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Printed from https://www.Writing.Com/view/2155248
Rated: 13+ · Non-fiction · Self Help · #2155248
Story inspired by a Mark Twain quote
"Twenty years from now you will be more disappointed by the things that you didn’t do

than by the ones you did do. So throw off the bowlines. Sail away from the safe harbor.

Catch the trade winds in your sails. Explore. Dream. Discover."

-- Mark Twain




After checking out the contest prompt, my first thought was to pass this month. It didn't really apply to me. I read it again and it hit me. It's not what I might do from here on, but the one point in my life I threw off caution and discouragement to attempt something new. I decided to write a novel. THE GREAT AMERICAN NOVEL no less. What a daunting task.

I'd written stories for years, passing them to my sisters and mother to read. They seemed to like them. I never did anything outside of that. In the year 1985 my husband and our little family had been visiting my folks in Portland, Oregon. I came across a full page news article about a family whose car had gone over the 205 bridge and into the Columbia River. The Reporter talked about another family who had gone into the river in 1958. "Why don't you write about it?" My mother prompted. I grabbed my notebook and started to write. I had no expectations, only what I thought was a witness protection hit.

When my time in Portland ended I went home with my mother's encouragement in my ears. "Write the story. It's going to be good." I continued to put words on the paper. Fascinated by the story I began to do research on it.

I met with a lot of set backs. I had no idea how to write something longer than a short story. I had no idea how to plot a novel. I had no idea how long a novel needed to be.

I added more words to the pages. I'd like to insert that at this time in our history, IBM compatible computers were just becoming a household item. My bother-in-law sold us one he put together. I found a cheap word processing program and off I went transcribing the words from notebook to a computer floppy disk.

Months passed. I finally had what I thought to be a great novel. I had one person, my friend the Detective who worked the case, to read it. I printed the long story and sent it off. He loved it and told me the basics were true to what happened and the story fit him in some places.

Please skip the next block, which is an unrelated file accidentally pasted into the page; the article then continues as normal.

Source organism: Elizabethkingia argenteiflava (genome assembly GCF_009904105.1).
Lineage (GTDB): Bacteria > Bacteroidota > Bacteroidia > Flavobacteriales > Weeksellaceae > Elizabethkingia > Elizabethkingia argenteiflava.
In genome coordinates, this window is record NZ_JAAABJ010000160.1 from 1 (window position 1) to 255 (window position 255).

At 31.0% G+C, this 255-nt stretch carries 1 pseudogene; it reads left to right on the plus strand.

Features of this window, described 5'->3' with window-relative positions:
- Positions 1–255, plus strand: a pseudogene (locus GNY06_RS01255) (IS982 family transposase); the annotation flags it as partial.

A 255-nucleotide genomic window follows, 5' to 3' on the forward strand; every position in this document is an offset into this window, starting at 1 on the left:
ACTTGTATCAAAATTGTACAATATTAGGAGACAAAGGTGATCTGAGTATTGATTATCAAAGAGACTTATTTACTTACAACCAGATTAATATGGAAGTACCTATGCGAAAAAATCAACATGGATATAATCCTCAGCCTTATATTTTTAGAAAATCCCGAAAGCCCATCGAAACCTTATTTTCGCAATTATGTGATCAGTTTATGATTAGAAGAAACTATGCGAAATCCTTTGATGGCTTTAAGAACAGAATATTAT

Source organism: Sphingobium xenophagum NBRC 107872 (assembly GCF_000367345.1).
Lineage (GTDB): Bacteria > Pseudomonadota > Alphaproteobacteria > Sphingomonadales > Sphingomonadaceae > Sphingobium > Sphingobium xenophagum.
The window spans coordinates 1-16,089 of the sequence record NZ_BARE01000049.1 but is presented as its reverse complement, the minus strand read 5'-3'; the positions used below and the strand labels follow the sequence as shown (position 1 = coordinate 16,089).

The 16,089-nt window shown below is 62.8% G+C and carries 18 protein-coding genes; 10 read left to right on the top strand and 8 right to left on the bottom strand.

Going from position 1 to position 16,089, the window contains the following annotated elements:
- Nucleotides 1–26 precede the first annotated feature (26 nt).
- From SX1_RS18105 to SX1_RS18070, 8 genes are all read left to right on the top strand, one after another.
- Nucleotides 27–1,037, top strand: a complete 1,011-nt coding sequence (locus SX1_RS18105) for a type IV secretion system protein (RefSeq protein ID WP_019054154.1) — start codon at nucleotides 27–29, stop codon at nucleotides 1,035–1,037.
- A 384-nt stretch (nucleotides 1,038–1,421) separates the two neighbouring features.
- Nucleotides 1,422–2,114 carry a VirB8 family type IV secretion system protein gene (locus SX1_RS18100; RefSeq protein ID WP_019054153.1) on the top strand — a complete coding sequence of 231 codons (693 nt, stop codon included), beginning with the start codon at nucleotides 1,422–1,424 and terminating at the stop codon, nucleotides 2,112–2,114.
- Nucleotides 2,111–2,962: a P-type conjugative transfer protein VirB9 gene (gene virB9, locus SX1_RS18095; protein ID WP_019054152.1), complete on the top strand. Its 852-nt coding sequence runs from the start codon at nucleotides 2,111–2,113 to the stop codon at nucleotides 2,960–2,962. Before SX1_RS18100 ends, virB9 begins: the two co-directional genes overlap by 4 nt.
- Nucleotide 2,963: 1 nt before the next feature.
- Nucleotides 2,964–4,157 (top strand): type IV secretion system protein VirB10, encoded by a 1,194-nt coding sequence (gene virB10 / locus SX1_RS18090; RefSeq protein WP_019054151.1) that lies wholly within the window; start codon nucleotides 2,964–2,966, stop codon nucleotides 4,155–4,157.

Years went by and I'd begun writing more seriously. Our family moved to Portland, Oregon in 2006. Now I had the time to seriously look at that old story and do a rewrite. I needed help.

The internet had been born. Microsoft blew-up the world with Windows and WORD. Over the years, I had to transfer the story from floppy disk to a 3.5 disk and then to CD. From an old word processing program to WORD. Which added all kinds of different characters inside and to the ends of words. I had to clean the whole thing up over and over. Frustrated with the story, I did a complete rewrite.

Was it worth it? Was I a good enough writer to even continue? I felt playing with writing stories was good enough. My family didn't let me sit there and wallow in self-doubt. "Write the story!!" came the litany for the last thirty-three years.

Twenty-two years later I sat surfing the net to find writing sites that might help me to hone my craft. After joining a few and getting no where, I happened on to writing.com. I felt I was led here because the site wasn't easy for me to navigate. I didn't post much, but after posting to a contest, I was gifted a three month membership. That encouragement helped push me to become active. It still took awhile, but I persevered.

I honestly don't think I would be where I am right now as an author without the encouragement, classes offered and reviews given on this site.

Over these last years I've written many stories, bought shelves full of writing-how-to books and joined writers groups. I wrote and published my first short story which validated me as an author. It had a nice ring to it. "I'm an author." That shored up my low self-esteem a bit more.

I had stories I'd written for contests published and included in Writing.com anthologies. Then I came across a story that wouldn't let me go. Not since that first missing family article had I been so driven to write a novel. Now I had the tools.

I wrote the first fifty thousand words for the NANOWRIMO and the next fifty thousand the following January. The following months I wrote and rewrote and finally had a book club do a beta read and they loved it. I went on to get it published January 22, 2014.

What I'm trying to say in this meandering way, is that at one point in my life I took on a challenge. I wrote a book. When I recognized my writing deficiencies I sought help. It wasn't an easy task, but I kept at it and it's paid off.

I'm doing a re-edit on that old story again and will pitch it to agents this August at a writer's conference. Life is good once you choose to reach for the brass ring. No one here on this site will let you hang if you just wiggle to show life. You will be supported!







NOTE: I'm blogging about the writing process of that first book with all the research I did and the amazing contacts made, even through our site. You can follow my blog at www.christinamweaver.wordpress.com



WC 968
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Printed from https://www.Writing.Com/view/2155248